Good communication is said to be the secret to every successful human relationship. This principle also extends to a customer's interaction with custo
Good communication is said to be the secret to every successful human relationship. This principle also extends to a customer’s interaction with customer service or sales representatives.
What is active listening in customer service?
The basis of effective communication is active listening. In customer care, active listening entails being completely centred on the customer’s terms, comprehending what they mean, and reacting in a way that validates what they’re saying.
The more empathy you have with your customers, the more they will value their relationship with you – and your products.
Why is active listening important in customer service?
Every customer call is answered by a real person looking for help or a solution to a problem. To make the person feel genuinely heard, understood, and served, it’s important to participate in active listening. Customers enjoy their relationship with you and the products and services you provide if you have empathy for them and listen to them. People want to be heard. Customers notice, with almost half believing that businesses demonstrate empathy by providing customer service.
Here’s why active listening is one of the most important communication skills for any customer service representative.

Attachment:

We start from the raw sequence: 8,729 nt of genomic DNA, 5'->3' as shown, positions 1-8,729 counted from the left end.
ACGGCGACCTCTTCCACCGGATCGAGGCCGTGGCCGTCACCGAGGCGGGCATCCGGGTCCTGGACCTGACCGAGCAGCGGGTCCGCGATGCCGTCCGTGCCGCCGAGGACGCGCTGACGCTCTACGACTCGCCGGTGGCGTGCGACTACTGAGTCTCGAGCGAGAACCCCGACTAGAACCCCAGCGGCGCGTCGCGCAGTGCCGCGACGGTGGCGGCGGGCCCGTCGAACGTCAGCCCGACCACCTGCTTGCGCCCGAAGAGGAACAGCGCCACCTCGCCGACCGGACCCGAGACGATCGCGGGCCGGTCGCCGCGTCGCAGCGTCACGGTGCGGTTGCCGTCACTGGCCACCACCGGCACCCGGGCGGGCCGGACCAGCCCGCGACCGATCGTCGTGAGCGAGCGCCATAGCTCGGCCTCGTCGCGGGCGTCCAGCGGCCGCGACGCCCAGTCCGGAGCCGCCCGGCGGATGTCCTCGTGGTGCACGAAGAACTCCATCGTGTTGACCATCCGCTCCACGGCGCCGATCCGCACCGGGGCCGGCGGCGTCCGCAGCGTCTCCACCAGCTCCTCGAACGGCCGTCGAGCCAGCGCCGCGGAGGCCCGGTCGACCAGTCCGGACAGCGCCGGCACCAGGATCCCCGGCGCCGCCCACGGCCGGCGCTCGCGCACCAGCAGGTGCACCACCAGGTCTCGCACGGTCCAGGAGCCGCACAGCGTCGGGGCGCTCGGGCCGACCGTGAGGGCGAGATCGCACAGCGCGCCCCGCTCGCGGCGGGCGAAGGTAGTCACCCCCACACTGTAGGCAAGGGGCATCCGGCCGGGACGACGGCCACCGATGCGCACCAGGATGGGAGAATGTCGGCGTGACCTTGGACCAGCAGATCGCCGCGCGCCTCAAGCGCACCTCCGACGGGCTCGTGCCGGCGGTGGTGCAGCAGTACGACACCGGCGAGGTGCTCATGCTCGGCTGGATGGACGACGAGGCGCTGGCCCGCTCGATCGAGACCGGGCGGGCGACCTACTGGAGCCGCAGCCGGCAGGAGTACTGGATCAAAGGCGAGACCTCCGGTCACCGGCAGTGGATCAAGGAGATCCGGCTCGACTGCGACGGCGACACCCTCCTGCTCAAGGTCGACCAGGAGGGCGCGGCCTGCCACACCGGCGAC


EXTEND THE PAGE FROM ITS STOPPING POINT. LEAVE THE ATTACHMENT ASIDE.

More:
Customers Want to Truly be Heard and Understood
It is an inherent part of our human nature to express our thoughts and feelings, regardless of gender. In reality, our brains contain a protein that aids in vocalisation. As people, we hear fewer words than we expect. Humans can consciously listen to 125 to 250 words per minute on average but can think of 1000 to 3000 words per minute on average.
So, even though actively listening may be a challenge, it’s critical to providing a great customer service experience. In fact, research finds that 60% of business problems can be attributed to poor communication. And, since phone calls are still the most common way for customers to reach customer service, mastering active listening can pay off handsomely for any business.
Customers Will Tell You What to Sell Them
If you listen to your customers, even if it’s only on social media or through simple feedback surveys, you’ll learn a lot about how they think about your product. And it’s possible that this isn’t what you think.